Heartache lingers for Kingman woman after Great Danes killed her Yorkies

Judge's order of $15,000 in restitution small comfort to Kingman dog owner

Susan Piccinino just couldn't hold on.

She had already watched as one of her teacup Yorkies was dragged off into a neighbor's yard by an overly aggressive Great Dane. Now she struggled with a second dog that held another of her Yorkies in its jaws.

She pulled one way, but the Great Dane pulled back harder. The Yorkie's screams were unbearable, she said, as the 80-plus pound Great Dane maintained its grip on the tiny dog.

The Great Dane won.

The death of the two Yorkies in July resulted in a court case that concluded in Kingman Justice Court Wednesday after the owner of the Great Danes was ordered to pay $15,000 in restitution.

"Can you pay any of that today?" Judge John Taylor sympathetically asked of the neighbor, Tiffaney Adkins.

"I won't be able to pay it at all," the 22-year-old quietly replied while struggling to hold back tears.

Piccinino said that despite the large judgment, her court victory felt hollow.

"I would prefer to have my dogs back," she said.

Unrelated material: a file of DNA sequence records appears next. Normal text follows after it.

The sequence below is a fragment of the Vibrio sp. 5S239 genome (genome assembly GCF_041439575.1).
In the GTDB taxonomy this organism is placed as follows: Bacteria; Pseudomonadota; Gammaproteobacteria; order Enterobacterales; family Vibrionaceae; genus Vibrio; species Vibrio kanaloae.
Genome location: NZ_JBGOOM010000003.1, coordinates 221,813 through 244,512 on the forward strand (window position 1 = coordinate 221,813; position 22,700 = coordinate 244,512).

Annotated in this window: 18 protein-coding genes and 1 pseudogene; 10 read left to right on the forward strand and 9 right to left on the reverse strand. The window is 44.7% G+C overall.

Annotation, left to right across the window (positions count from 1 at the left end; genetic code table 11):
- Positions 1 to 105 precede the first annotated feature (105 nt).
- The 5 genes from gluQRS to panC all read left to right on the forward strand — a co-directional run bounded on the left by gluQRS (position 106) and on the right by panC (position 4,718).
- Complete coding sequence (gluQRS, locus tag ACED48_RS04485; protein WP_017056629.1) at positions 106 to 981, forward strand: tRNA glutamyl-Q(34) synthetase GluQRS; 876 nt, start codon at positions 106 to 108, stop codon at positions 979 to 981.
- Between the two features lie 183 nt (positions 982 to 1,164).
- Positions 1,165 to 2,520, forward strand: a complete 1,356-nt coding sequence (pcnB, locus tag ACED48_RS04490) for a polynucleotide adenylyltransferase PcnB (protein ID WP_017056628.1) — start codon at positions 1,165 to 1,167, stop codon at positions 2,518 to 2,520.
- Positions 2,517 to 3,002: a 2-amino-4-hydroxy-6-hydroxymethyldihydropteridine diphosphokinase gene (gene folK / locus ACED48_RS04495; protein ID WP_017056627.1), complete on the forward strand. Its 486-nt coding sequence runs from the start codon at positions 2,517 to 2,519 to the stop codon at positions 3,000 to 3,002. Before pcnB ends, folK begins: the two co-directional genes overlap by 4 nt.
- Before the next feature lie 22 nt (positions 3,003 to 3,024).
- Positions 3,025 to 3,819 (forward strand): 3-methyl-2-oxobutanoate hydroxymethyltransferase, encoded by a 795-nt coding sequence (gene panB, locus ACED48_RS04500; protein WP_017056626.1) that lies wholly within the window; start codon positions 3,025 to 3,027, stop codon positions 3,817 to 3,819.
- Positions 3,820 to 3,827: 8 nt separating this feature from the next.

Piccinino said the situation started at the beginning of the year when Adkins brought home a Great Dane that gave birth to several puppies. Piccinino accused Adkins of never being home and said the puppies were allowed to roam the neighborhood for months while the mother was tethered in the yard.

That fueled the mother's aggressiveness, Piccinino said, which she then passed on to her puppies.

"The mother, of course, was protective of her pups, as any mother would be," Piccinino said.

Piccinino lives next door to Adkins on Eagle Drive in north Kingman. She is on a fixed income and used the Yorkies as breeders to supplement her income. But the dogs were more than a business venture for her, she said. They helped fill the void she felt after the sudden death of her 21-year-old son several years ago.

"They were my family," she said. "They were like my children."

The addition and treatment of the Great Danes sparked a feud between the neighbors that continued for several months until only two of the litter remained.